• Wealth of Nations (Bk 1, ch 10, ptII)
  • Famous letter to William Cullen
  • Milton Friedman and many others have vehemently
    denounced OL.

Economists who study OL
  • Svorny quotes dozens of economists who have
    studied OL and expressed some kind of judgment.
  • She shows that they reach a conclusion in favor
    of liberalizations.
  • Almost no real exceptions.

Two mainstream economists
  • Morris Kleiner writing in the AEAs Journal of
    Economic Perspectives 2000, and elsewhere.
  • Alan Krueger writing in the NYT. Krueger is
    well-known as a Democratic economist.

Any rationale in economic theory?
  • Once you work through the issue and analysis, you
    may conclude no.
  • Sure, there is imperfect information.
  • But that is all around us.
  • Any reason to suppose systematic errors by
    consumers and others? No.
  • OL does not plausibly solve a transaction cost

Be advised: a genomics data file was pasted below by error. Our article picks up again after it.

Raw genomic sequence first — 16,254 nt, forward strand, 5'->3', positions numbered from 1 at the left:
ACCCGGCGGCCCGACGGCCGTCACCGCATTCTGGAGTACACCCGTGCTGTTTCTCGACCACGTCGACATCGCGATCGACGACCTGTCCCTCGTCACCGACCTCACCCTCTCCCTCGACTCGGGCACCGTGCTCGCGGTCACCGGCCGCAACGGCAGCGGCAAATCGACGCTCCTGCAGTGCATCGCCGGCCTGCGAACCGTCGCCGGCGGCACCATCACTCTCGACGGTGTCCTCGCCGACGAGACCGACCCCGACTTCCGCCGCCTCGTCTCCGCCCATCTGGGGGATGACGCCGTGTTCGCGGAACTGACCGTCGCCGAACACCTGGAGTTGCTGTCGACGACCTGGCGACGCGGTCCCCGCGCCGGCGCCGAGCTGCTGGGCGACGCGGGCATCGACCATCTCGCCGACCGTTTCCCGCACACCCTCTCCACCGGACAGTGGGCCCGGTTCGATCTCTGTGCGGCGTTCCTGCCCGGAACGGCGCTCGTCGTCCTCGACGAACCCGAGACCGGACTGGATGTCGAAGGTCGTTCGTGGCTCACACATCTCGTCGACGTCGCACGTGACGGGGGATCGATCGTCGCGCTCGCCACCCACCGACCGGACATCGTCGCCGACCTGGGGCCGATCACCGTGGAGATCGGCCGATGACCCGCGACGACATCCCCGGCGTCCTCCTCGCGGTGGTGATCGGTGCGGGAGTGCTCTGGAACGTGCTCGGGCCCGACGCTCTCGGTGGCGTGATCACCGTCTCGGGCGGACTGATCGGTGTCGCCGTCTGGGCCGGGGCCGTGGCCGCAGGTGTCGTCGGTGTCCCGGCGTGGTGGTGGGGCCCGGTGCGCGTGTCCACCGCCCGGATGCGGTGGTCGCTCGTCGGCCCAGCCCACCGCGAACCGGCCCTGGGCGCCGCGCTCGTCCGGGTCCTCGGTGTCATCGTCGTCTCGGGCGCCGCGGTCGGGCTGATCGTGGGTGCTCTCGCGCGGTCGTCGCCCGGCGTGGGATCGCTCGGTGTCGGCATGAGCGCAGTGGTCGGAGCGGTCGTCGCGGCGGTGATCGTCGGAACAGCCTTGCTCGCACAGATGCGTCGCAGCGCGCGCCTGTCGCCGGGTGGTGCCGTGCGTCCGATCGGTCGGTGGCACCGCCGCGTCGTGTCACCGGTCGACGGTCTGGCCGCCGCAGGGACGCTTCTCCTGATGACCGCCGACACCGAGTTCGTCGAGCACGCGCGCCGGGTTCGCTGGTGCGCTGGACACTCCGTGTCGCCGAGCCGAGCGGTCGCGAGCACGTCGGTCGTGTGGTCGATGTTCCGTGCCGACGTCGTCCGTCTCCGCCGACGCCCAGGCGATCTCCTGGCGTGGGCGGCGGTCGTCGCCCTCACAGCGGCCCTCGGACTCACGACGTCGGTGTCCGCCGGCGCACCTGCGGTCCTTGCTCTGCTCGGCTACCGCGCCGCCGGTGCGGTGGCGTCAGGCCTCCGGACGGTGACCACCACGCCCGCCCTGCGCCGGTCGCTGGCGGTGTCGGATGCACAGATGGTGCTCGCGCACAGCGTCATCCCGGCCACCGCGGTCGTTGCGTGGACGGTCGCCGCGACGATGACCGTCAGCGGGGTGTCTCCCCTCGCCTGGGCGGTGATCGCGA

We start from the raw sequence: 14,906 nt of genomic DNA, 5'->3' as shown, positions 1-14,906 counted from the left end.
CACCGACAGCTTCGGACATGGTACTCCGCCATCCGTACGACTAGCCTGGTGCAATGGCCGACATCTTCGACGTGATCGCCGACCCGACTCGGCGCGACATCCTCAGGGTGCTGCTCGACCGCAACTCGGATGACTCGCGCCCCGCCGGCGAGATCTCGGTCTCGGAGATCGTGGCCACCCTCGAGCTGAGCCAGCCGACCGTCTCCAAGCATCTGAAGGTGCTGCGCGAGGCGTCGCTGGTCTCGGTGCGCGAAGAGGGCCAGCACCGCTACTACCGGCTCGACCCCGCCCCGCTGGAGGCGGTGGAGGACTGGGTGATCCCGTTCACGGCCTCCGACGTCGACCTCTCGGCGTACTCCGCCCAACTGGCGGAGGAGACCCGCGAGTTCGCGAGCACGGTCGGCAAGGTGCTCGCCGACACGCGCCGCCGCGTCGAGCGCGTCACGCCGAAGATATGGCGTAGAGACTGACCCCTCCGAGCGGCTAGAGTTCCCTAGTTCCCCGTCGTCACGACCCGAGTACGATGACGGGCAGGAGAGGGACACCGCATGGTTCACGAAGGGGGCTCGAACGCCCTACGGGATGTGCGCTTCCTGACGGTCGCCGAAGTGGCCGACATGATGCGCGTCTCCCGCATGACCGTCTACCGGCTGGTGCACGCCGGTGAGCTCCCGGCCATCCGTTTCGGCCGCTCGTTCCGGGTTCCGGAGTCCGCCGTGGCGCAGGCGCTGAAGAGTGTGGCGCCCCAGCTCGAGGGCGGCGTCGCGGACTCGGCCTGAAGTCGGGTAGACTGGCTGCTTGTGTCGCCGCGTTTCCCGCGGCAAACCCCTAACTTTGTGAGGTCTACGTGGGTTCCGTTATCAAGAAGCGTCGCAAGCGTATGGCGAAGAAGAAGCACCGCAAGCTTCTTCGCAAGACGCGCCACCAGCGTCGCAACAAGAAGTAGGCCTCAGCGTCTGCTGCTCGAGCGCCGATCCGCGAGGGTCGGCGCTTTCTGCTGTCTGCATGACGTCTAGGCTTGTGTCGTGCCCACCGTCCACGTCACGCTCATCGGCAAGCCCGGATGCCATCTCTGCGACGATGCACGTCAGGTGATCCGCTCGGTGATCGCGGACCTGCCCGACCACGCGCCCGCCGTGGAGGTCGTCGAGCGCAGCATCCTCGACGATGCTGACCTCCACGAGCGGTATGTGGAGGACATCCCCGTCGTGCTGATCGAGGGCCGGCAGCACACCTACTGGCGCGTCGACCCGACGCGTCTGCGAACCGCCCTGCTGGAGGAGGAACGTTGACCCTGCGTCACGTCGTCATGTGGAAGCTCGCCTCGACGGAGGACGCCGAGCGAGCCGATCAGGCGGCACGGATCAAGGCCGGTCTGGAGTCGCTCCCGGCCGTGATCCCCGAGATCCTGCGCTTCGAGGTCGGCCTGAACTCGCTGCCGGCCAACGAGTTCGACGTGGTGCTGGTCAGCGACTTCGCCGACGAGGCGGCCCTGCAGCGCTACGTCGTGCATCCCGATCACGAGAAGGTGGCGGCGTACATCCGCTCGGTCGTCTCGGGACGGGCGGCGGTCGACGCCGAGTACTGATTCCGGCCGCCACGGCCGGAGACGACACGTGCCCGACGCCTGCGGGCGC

problem, a public goods problem, a natural
    monopoly problem, etc.
  • OL does not undo imperfect knowledge. What it
    does could just as well be done by the voluntary
    supply of assurance.

Liberalization Licensing vs. certification
  • Milton Friedman and many others said that
    certification achieves everything that licensing
    achieves, yet breaks fewer eggs
  • This argument has never really be challenged.
  • Once you accept that argument, you may extend it
    to allow for a market of private certifications.

Reform proposals
  • Abolition
  • Less radical liberalizations
  • Replace with state certification
  • Reciprocity between states
  • Weaken requirements
  • Expand scope of practice
  • Sunset clauses

The Political Economy of OL
  • If OL is bad, why do we have it?
  • Why does it persist?
  • Concentrated benefits/diffused costs
  • Rent-seeking
  • Capture theory of regulation
  • Not worth knowing better problem.
  • The political culture.